Hillsdale alumna argues unity between Catholics and Lutherans in new book | Wiki­media Commons

Before you threw out your checkered sus­penders, you were the sort of freshman who would loudly snap those elastic hitches against your chest while you argued sote­ri­ology until 2 a.m. in the Gal­loway lobby.

It was embar­rassing. You, a Catholic, had no under­standing of sote­ri­ology (it means how-we-get-the-sal­vation), but you were familiar with the chorus from that “Jesus Christ is My Ninja” video that you found so funny in seventh grade. And here were these Lutherans, alive with the glory of love, explaining that when the Church grants indul­gences, it cannot pardon the penalties incurred through sin. The trea­sures of the Church are not the power to bind and loose sins. No, the true treasure of the church is the most holy gospel of the glory and grace of God.

You respond ecumini­cally.

“Hey, well at least we all believe in God.”

That’s always a safe feint. With the passing of the Protestant Reformation’s 500th anniversary, it’s even rel­evant: Sec­tarian con­ver­sation has increas­ingly focused on trying to find a common ground where Chris­tians can unite against the looming — and too often vaguely defined — threat of modernity.

But the recent spurt in ecu­menism nearly always seems to be outward facing. The outside world is threat­ening, and unless the small‑o orthodox Chris­tians huddle together, we’re going to be overrun by a mob of Sim­pletons à la “A Can­ticle for Lei­bowitz.”  

But for Hillsdale alumna Mary C. Moorman ’01, none of this matters. Chris­tians — and specif­i­cally Catholics and Lutherans — must find common ground with each other before they can face the world. Her book “Indul­gences: Luther, Catholicism, and the Impu­tation of Merit” tries to unite the two faiths by arguing that the Catholic Church’s teaching on indul­gences is Rome at its most Lutheran. It’s a radical take to be sure (con­sid­ering it was the issue of indul­gences that ini­tially drove Luther from the Church) but Moorman has brought an arsenal of qual­i­fi­ca­tions to justify her claim. 

Moorman drop-quotes the Cat­e­chism of the Catholic Church’s teaching on indul­gences, which is: “a remission before God of the tem­poral pun­ishment due to sins whose guilt has already been for­given, which the faithful Christian who is duly dis­posed gains under certain pre­scribed con­di­tions through the action of the Church which, as the min­ister of redemption, dis­penses and applies with authority the treasury of the sat­is­fac­tions of Christ and the saints.” 

Simply put: Indul­gences don’t give us grace, but they lessen the pun­ishment we would have to suffer in pur­gatory oth­erwise.

According to Moorman, Luther took that def­i­n­ition and abso­l­u­tized it to fit his whole theory of sote­ri­ology. For Lutherans, sal­vation comes to us out of God’s infinite mercy. We don’t coop­erate with Christ; Christ acted as a cover for our sins by dying on the cross. Every­thing we have is freely given. We can do nothing but thank God and do his will.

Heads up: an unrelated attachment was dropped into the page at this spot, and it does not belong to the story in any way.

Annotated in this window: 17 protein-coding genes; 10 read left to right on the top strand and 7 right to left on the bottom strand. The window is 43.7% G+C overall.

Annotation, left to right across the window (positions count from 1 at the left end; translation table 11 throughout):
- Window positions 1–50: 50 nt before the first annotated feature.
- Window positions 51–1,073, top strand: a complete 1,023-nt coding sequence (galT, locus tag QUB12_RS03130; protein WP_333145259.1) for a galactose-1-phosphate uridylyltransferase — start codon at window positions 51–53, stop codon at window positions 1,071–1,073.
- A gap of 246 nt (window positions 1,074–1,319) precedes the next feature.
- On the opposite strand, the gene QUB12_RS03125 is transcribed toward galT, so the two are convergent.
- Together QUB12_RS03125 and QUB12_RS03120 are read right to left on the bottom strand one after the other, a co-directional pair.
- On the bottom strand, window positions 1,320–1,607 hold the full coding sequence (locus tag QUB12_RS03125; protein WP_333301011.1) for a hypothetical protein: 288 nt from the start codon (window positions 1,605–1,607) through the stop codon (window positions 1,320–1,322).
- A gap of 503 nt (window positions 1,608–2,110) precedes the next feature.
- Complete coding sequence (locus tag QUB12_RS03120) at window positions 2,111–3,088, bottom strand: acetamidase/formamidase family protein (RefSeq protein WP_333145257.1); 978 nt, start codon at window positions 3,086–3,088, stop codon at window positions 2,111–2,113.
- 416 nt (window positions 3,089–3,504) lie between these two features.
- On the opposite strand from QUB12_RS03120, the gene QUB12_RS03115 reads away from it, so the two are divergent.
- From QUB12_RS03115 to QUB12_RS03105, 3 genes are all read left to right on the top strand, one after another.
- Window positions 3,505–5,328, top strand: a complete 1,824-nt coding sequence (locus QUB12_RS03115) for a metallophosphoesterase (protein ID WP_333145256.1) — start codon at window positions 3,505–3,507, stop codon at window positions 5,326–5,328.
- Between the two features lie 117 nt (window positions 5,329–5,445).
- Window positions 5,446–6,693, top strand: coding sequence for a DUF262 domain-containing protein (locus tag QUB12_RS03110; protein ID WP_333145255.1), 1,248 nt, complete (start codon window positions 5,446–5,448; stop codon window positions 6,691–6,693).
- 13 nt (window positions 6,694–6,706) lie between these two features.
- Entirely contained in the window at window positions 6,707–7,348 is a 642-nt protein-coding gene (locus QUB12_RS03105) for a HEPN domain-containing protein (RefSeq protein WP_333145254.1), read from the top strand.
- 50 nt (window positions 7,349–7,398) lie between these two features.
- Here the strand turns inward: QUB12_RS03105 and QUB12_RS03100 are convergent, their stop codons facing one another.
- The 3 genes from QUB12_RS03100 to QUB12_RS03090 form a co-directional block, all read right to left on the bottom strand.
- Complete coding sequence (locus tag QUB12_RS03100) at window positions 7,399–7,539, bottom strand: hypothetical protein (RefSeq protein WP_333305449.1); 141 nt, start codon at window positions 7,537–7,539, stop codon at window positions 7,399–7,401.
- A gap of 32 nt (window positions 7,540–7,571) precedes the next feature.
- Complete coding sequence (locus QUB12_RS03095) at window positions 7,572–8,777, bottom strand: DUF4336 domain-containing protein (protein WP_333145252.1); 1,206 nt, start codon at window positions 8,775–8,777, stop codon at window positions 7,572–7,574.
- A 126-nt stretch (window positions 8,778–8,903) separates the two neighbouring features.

Moorman argues that this view of sal­vation implicitly unites the Catholic and Protestant tra­di­tions because “it is pre­cisely in the practice of indul­gences that the Catholic Church explicitly affirms a sense of the mere impu­tation that is often abso­l­u­tized in Protestant sote­ri­ologies, inasmuch as the logic of the indul­gences holds that the external merits by which we are restored through the indul­gence are not our own but are granted to us on account of another.”

Maybe so. But not in the way Moorman goes about it. Although she’s clearly done a lot of research, Moorman has written only a “con­ver­sation starter.”

By recon­tex­tu­al­izing the debate over sal­vation through indul­gences, Moorman misses why Luther took issue with the practice in the first place. The dispute over whether the Church had the authority to remit penance was sec­ondary. For Luther, indul­gences are bad chiefly because they dis­tract the Christian from his per­sonal rela­tionship with God. Indul­gences tempt the faithful with desires to skip out on repa­ration for sins. The true Christian realizes how wretched he is and does not desire any­thing except God’s will.  

Moorman can talk about covenantal rela­tion­ships and how the Church may be “the bride of Christ,” and how “spousal union means shared authority,” but her argu­ments don’t answer Luther where he is most con­cerned. In both his famous “95 Theses” and “Expla­nation of the 95 Theses,” Luther recoils with horror that a Christian would desire to ger­ry­mander his way to Heaven with indul­gences. The issue of the Church’s authority is essential, but sec­ondary.

Trying to make Lutherans accept indul­gences is a tough project if you only under­stand the logic of indul­gences as a Catholic would. Moorman — and a hoard of other apol­o­gists for the Catholic Church — argue well, but only for those who already agree with the Catholic Church’s teachings. 

As I fin­ished the book, I was reminded of that drunk Yale graduate who, last year, tied a student to a chair while shouting “repent and submit to the Pope!” Aghast, his friends watched the spec­tacle, and the taste of Old Crow was forever ruined.

Being right is never enough if you don’t con­verse with your inter­locutors on their terms.